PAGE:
This is the kind of support, as I can attest, that resonates with pro-Zionist Jews in America, including people who otherwise actively support the Democrat party.  The latter are beginning to realize that, while America can survive Trump and the Republicans, little Israel might not be able to survive a president and party that are hostile to her very right to exist.

Rosner, therefore, tries to reassure these pro-Israel, Democrat Jews that Israel can probably survive a Biden presidency.  According to him, back in 2008, Biden repeatedly told Jewish audiences that he'd met "every Israeli prime minister since Golda Meir."  As late as April 2015, Biden was boasting, "My name is Joe Biden, and everybody knows I love Israel."

While this boast is inherently suspect, coming as it does from a politician, Rosner reports that a senior Israeli official said, in essence, that for Israel, Biden is the best of the Democrats.  Again, when you think of the Democrat party's new and chronic hostility to Israel, that's damning Biden with the faintest praise.

In addition to worrying about the new American left, Israelis haven't forgotten Obama's hostility to Israel:

Would his administration allow Israel to use military force against Hamas, Hezbollah or Iranian forces in Syria? (The Obama administration once suspended a shipment of Hellfire missiles to Israel because it was displeased with Israel's use of force in Gaza.) Will he restore the Iran nuclear deal, as he says he intends to? Will he pressure Israel to evacuate settlements as the Palestinians want and as more Democratic voters demand?

Biden was less overt in his hostility to Israel, but that did not make him Israel's friend.  Instead, he offered a "tough love" paternalism that threatened Israel's existence.  Matthew Mainen explained Biden's blinkered and dangerous views:

Biden remains a fervent adherent to the failed, groupthink-driven international consensus on resolving the Palestinian-Israeli conflict, which erroneously places the burden on Israel to make concessions.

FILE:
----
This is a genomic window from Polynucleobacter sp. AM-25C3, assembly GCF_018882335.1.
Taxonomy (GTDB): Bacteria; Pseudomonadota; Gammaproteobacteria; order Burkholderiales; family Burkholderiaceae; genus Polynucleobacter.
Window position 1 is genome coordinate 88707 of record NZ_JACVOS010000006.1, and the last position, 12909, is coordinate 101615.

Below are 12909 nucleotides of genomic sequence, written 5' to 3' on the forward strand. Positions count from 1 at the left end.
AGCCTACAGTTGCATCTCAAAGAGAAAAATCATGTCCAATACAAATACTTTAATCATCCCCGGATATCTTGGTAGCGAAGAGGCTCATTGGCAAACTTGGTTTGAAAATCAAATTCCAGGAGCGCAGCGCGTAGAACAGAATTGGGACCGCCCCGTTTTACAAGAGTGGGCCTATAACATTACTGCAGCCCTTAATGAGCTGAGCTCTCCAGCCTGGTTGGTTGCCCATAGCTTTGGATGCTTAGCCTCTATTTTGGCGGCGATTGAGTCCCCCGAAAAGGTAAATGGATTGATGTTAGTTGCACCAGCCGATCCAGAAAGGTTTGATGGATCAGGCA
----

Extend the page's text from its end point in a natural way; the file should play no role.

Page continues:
In the mid-'90s, Biden saw firsthand what happened when Israel agreed to allow Yasser Arafat and his Palestinian Liberation Organization to relocate from Tunisia to the disputed territories. Israel gave the Palestinians self-government, and they, in turn, gave Israel suicide bombings and overall carnage.

[snip]

Rather than learning from the repeated mistakes of the past, in which each Israeli concession only served to embolden Palestinian militancy in its quest to erase the Jewish State, Biden doubled down on this formula as vice president and victim-blamed Israel until his last days in office.

No wonder the hard-left, anti-Israel J Street endorsed Biden, an endorsement he gladly accepted.

In the last sentence of his opinion piece, Rosner repeats that subtitle: "Mr. Biden is as good as it gets — for a Democrat."  Even that statement assumes that Biden is mentally competent if and when he takes office.  The greater likelihood is that the Israel-haters will be in the driver's seat.  In that case, the sentence should be amended to read, "Mr. Biden will be as good as it gets — if you want to see a Palestine from the river to the sea."

Image: Joe Biden by Gage Skidmore; Creative Commons BY-SA 2.0.